Creating Company name search app with React Native

TL;DR; I have created a Company name search app using React Native in just 3 days. I loved the React component composition and CSS-like styling. You can download it here for free.

Beginning

I have a great chunk of experience working with web technologies, both front-end and back-end. However, I have been eyeing mobile app development for the past four years.

I have created various mobile apps for my experiments with Arduino (an open-source electronics platform). For example, I produced both a smart house control app for iOS, as well as a DIY RC car controller with accelerometer for Android. I really enjoyed the process while making them, but I really missed goodies from web development and the workflows I was used to. A lot of things seemed over-complicated, such as layout creation and text styling.

I have received quite a few recommendations to try PhoneGap/Cordova, but I was never a fan of apps living in the web views. I could usually tell the difference between native apps and apps created with web technologies, which mimic native behavior.

I was incredibly excited when I watched React.js Conf recording about React Native. The React Native way of doing things simply seemed very natural to me. I loved the idea that you could write your app code in Javascript while still enjoying the benefits of native components and having a great performance.

App idea

First and foremost, a little background information: I work for an awesome company called Formations Factory. We provide the best rated company formation services in the UK ,and we incorporate 36,000 new companies each year.

Quite recently we got the idea to create a company name search app. This app needed to perform only one function and do it well — check if a company name is available for registration in the UK. We have direct access to Companies House, so we can search through its entire directory of live companies to provide users with the most accurate possible results.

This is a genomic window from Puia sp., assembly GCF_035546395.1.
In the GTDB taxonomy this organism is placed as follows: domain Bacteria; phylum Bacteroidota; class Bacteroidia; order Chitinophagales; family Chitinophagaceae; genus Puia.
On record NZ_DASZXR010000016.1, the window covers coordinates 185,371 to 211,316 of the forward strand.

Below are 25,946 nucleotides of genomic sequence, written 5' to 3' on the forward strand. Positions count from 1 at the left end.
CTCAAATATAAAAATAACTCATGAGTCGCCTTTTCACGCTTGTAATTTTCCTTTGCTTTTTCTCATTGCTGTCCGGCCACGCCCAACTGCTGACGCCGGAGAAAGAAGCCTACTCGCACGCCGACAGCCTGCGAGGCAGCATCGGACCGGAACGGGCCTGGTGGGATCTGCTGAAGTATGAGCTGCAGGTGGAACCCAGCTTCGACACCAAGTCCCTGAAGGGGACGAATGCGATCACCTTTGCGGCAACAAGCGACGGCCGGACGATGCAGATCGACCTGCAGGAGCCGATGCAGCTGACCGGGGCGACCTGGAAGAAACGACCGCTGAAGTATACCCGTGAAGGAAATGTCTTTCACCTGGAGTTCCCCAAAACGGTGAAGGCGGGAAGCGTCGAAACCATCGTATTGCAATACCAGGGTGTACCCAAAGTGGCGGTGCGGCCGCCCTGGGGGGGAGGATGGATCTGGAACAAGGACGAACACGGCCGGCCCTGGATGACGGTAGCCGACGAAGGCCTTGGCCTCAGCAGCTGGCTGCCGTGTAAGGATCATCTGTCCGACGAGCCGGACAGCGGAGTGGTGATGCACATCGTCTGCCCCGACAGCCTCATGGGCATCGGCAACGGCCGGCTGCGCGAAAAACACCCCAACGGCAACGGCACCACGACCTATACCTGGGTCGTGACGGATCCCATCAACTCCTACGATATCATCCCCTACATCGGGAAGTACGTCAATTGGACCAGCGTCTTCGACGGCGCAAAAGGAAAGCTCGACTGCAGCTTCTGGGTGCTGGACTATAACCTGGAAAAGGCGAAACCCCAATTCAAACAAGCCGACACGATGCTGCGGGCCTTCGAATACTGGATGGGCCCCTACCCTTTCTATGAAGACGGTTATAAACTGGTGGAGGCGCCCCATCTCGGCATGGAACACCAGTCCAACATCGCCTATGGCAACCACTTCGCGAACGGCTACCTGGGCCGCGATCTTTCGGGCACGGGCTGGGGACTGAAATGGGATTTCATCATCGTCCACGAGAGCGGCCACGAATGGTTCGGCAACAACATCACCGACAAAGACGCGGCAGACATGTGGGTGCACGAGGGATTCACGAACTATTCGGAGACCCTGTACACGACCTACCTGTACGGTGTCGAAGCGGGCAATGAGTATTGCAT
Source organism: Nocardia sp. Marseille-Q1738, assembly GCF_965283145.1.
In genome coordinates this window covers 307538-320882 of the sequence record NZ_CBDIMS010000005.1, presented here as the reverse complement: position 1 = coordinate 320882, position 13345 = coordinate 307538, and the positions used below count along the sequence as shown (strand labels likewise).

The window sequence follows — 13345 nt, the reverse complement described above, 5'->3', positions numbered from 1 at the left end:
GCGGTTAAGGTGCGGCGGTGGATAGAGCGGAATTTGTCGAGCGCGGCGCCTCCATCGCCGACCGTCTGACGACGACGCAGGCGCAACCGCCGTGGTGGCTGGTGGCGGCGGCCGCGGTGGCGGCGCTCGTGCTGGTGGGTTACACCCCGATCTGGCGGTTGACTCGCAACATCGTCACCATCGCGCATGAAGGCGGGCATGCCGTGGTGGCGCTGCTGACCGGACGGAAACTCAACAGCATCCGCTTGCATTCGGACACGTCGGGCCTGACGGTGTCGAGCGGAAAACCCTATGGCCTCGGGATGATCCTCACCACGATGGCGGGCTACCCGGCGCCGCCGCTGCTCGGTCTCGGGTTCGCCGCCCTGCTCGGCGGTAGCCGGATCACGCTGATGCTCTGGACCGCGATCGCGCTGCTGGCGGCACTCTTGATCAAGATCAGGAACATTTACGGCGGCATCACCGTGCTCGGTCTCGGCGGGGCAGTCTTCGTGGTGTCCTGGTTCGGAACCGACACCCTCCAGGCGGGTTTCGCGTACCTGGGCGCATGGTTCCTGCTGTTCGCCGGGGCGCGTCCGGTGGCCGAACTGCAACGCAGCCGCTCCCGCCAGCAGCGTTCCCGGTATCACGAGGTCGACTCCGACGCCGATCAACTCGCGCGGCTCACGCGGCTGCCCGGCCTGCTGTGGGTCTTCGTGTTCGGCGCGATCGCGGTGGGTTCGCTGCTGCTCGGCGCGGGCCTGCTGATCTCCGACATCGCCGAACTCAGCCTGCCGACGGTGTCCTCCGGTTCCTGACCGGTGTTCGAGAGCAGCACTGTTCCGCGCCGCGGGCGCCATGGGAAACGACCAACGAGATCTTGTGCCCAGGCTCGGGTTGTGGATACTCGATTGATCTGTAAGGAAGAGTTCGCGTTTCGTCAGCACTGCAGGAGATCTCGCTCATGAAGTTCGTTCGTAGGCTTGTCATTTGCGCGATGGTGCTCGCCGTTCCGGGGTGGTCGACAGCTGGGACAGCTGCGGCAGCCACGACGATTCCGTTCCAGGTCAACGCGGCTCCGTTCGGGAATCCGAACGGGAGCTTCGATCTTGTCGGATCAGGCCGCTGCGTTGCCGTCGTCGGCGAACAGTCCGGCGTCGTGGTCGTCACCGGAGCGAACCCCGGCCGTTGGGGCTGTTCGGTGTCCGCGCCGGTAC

I volunteered to create this app and suggested to use React Native. From my research, it seemed like a best way to build a great app using a short period of time. Also, I was reading about React Native quite a lot recently, and so I was eager to try it out.

The process

The process of making this app was very straightforward. Our app development consisted of four short stages: prototyping, design, development and testing. It only took us three days to produce the application, and seven more days to get our app reviewed by Apple and published in the App Store. Here’s what the finished app looks like:

The good

Flexbox and styling

I never enjoyed building mobile user interfaces in my previous experiences with Android and iOS. It used to take ages to get decent results. Yet when I tried building layouts with React Native, I was stunned. It was so much better than building layouts in xCode or Android Studio. Flexbox makes it so easy to build the most common UI components, such as stacked and nested boxes with margin and padding. Also, text styling was so much simpler compared to iOS’s NSAttributedString. To be honest, in the beginning it was difficult to think “in flexbox”; but after a few tutorials and reading the flexbox documentation, I was able to implement almost any layout one could think of.

Hot code reload

React Native: no more “my code’s compiling” excuses.

This is one of my favourite features here. I was used to apps recompilation step while doing iOS and Android development. It was mostly okay, but from time to time it was slow and I was annoyed because I was used to hot code reload in web development. In React Native, your new input position or updated font size is just Cmd+S away, which is a huge productivity boost.

Code reuse

I managed to reuse the business logic from our company incorporation form, and it saved me a few hours. There is a lot of buzz surrounding how it’s possible to share app code in React Native between iOS and Android, but I could not find anything about code sharing between mobile apps and web apps.

In complex, multi-platform projects, code reuse between mobile and web apps could save a lot of money and time. Nobody wants to rewrite the same business logic or API clients from app to app.

The bad

While using React Native I came across only one bad thing: the lack of CSS media queries equivalent or size classes in the iOS auto layout. It is difficult to use the same style rules for both phone and tablet devices and get a good result. Our company name search app design was really font size sensitive. For example, we could not retain same font size values in iPhone 4S as we had in iPhone 6S. My quick solution to this problem was to check on which device the app runs and modify certain styling rules accordingly. It worked really well in our situation, but I am not sure if this is a best way to solve this problem.

Conclusion

The “react way” of doing things proved to be the easiest way to create apps so far. I believe it is a future of mobile app development. Sure, there will always be some things that are better made with Swift/Obj-C or Java, but for many cases React Native will be good enough — at least for me it was.